By the time you’re ringing in the new year, chances are you’ll be a few pounds heavier than you were before the holidays—and some research shows that at least part of that extra weight sticks around long after the celebrations are over. Perpetual holiday parties are one factor at fault for people packing on the pounds, especially because they feature trays of tempting hors d’oeuvres.

Party foods generally don't make anyone’s list of good-for-you fare. Farm Rich frozen mozzarella sticks, for example, have 90 calories each, and TGI Fridays cheddar and bacon potato skins contain about 210 calories per 3-piece serving. And let’s not even get into the sky-high sodium levels appetizers like these tend to have.

You can’t control what party foods are on offer when you’re invited to someone else’s bash, but when you’re hosting, you now have more choices. That’s because many brands have begun offering party food options that seem to be healthy—or at least healthier.

As the onslaught of holiday gatherings begins, we checked out whether these party foods are, in fact, more healthful and, second, whether they’re tasty enough to serve to guests without any apologies or disclaimers.

Our expert tasters ate their way through 72 heat-and-eat hors d’oeuvres that our nutrition experts thought would most likely be on the healthier side, and evaluated them all for nutrition, taste, and price. From that selection, we identified the top 20 appetizers that were both tasty and met or were slightly above our nutritional criteria for a healthy snack (≤200 calories, ≤5 grams fat, and ≤480 milligrams sodium per serving, which in most cases was more than one piece), and calculated a nutrition rating for each. To determine the best bites of the bunch, the panelists did a final blind tasting of those picks to assign flavor ratings, too.

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The result? Twenty party foods to consider serving at your next shindig. More than half of them­—13, in fact­—clocked in at 50 or fewer calories per piece. (They ranged in size from 0.8 ounce to 4.9 ounces.) Of course, those calories can add up if you don't think about portion control. reasonable party nosh of four to six pieces of these healthier finger foods will mean ingesting no more than 300 calories. Choose carefully and you can have a dozen or so for fewer than 500 calories, which should suffice for dinner.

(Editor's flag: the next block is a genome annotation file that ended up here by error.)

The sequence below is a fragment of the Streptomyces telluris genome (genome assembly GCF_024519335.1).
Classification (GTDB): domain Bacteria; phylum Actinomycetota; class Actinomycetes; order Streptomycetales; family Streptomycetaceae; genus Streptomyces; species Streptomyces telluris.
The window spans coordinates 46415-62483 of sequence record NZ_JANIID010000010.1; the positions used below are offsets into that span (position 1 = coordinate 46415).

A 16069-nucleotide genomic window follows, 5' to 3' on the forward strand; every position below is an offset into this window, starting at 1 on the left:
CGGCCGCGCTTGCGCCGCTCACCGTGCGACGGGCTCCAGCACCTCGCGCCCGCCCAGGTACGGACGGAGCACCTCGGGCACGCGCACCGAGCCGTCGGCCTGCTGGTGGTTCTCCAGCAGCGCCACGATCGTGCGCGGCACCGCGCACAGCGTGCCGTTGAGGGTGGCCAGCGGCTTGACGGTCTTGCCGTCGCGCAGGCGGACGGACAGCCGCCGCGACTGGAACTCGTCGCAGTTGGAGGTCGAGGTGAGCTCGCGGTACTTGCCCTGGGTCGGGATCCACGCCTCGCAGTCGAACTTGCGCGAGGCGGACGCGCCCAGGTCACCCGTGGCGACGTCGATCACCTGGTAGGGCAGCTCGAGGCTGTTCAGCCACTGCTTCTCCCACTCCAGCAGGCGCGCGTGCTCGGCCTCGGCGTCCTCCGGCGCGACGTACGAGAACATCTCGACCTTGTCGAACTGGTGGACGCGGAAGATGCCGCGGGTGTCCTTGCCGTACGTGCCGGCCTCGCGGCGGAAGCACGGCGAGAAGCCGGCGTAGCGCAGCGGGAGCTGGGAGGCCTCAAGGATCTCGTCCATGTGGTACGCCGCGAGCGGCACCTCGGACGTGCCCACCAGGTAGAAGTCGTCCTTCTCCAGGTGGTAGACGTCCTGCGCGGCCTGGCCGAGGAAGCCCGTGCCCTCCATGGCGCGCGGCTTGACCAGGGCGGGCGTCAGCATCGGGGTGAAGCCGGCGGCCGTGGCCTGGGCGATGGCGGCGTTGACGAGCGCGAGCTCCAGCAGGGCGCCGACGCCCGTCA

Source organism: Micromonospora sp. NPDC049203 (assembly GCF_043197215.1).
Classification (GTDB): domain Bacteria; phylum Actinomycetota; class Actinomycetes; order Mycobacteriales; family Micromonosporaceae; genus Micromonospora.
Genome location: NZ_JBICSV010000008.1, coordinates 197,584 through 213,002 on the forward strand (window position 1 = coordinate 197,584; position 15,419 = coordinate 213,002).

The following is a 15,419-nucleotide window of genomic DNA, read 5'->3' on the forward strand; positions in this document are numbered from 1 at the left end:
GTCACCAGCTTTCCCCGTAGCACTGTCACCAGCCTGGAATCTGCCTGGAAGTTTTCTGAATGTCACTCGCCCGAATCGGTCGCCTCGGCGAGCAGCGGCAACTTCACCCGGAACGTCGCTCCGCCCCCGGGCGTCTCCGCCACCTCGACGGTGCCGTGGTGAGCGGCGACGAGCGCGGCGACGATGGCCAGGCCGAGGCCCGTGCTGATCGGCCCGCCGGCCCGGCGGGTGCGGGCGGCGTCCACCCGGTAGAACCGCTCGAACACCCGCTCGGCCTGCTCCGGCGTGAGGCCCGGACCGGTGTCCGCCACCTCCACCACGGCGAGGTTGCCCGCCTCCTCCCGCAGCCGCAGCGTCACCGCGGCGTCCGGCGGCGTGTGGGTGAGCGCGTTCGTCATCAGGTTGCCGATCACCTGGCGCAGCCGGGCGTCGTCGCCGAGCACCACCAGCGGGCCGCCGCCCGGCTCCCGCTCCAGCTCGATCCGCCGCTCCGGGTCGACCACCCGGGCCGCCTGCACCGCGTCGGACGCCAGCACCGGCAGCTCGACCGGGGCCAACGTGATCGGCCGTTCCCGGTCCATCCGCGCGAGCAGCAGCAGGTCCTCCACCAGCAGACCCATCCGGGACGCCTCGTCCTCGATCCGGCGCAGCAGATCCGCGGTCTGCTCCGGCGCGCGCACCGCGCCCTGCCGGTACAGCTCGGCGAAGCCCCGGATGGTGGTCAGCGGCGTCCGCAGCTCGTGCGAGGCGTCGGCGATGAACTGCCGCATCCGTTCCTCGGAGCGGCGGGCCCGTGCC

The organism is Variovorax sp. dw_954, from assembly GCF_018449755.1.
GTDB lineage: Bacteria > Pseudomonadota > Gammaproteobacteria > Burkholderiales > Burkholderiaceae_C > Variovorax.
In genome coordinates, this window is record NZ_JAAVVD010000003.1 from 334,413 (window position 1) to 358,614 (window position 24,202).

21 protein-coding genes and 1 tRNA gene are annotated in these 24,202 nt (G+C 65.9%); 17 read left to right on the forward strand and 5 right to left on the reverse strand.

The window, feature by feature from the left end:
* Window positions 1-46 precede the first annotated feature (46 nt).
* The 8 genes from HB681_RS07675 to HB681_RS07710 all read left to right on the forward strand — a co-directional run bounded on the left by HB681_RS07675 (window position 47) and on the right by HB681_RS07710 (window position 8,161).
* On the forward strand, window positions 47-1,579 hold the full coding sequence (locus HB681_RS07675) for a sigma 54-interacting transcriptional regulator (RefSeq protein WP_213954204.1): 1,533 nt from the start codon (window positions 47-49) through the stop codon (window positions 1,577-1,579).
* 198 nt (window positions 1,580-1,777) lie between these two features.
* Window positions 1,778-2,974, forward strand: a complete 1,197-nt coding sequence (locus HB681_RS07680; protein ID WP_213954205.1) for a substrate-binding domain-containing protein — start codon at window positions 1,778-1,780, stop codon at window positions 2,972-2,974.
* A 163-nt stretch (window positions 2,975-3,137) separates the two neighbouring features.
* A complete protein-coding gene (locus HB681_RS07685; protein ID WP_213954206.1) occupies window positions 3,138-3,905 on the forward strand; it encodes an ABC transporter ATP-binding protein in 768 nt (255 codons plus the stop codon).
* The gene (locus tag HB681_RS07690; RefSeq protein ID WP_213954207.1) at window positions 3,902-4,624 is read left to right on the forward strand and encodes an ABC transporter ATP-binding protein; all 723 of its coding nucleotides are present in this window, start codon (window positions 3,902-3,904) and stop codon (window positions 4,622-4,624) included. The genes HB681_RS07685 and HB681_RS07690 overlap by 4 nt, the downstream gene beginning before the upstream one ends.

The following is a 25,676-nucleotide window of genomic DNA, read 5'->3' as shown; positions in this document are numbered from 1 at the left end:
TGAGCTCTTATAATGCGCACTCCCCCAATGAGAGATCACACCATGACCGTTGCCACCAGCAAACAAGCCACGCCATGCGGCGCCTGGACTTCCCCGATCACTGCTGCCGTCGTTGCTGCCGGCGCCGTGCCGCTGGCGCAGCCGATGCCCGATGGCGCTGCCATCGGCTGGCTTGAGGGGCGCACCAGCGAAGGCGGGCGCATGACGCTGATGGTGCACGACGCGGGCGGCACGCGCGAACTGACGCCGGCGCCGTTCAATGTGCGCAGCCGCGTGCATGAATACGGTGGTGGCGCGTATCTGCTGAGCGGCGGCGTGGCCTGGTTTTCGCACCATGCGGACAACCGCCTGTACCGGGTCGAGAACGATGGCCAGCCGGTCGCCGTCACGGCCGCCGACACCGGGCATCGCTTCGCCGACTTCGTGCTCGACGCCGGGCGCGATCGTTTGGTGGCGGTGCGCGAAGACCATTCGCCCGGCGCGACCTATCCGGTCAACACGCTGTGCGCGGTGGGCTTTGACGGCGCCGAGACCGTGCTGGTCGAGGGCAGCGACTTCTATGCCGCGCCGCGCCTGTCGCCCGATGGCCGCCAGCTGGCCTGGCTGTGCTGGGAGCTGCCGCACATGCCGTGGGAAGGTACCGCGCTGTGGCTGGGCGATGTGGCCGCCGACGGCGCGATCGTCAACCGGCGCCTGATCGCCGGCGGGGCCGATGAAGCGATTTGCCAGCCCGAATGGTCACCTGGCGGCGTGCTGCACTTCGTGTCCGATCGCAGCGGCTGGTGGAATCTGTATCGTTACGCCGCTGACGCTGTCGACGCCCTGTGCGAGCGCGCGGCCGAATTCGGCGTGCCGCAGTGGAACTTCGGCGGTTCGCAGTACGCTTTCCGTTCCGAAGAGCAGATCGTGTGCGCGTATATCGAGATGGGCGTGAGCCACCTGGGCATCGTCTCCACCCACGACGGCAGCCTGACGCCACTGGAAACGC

Eight party foods especially stood out for scoring a “very good” on both flavor and nutrition. Serving Whole Foods Market Vegetable Potstickers, Trader Joe’s Chicken Gyoza Potstickers, and Bibigo Organic Vegetable Potstickers with a lower-sodium soy sauce sprinkled with chopped scallions for a dip will add flavor and some sodium but hardly any calories. Also highly rated were Saffron Road Crispy Samosas (with Vegetables or Saag Paneer); Whole Foods Market Artichoke, Kale & Swiss Chard Bites; Trader Joe’s Thai Joe’s Lemongrass Chicken Stix; and SeaPak Butterfly Shrimp.

Photo: Jamie Chung

Strategies for Eating Healthier at Any Holiday Bash

And of course, your eating habits are as important as the party foods you choose. To keep your choices in check, follow these tips.

Never go on an empty stomach. Having a small snack that contains fiber and protein—like a handful of nuts­—or even a piece of fruit before you go out to a party stabilizes your blood sugar and takes the edge off hunger.

Start munching on lighter fare first. Hungry people who went to a buffet tended to eat the most of the foods they took first, according to research published in the Annals of Internal Medicine. Begin at the veggies tray.

Plan ahead. Don’t eat foods you don’t really want just because they’re right in front of you. Scan all of the offerings before you pick up a plate, then choose the few specialties that you don’t get to enjoy every day.

Use a salad plate. Make less look like more. Researchers at Cornell University have found that you can trick your brain into believing you’re eating plentiful amounts simply by putting your healthy picks on a smaller plate.

Editor's Note: This article also appeared in the January 2017 issue of Consumer Reports magazine.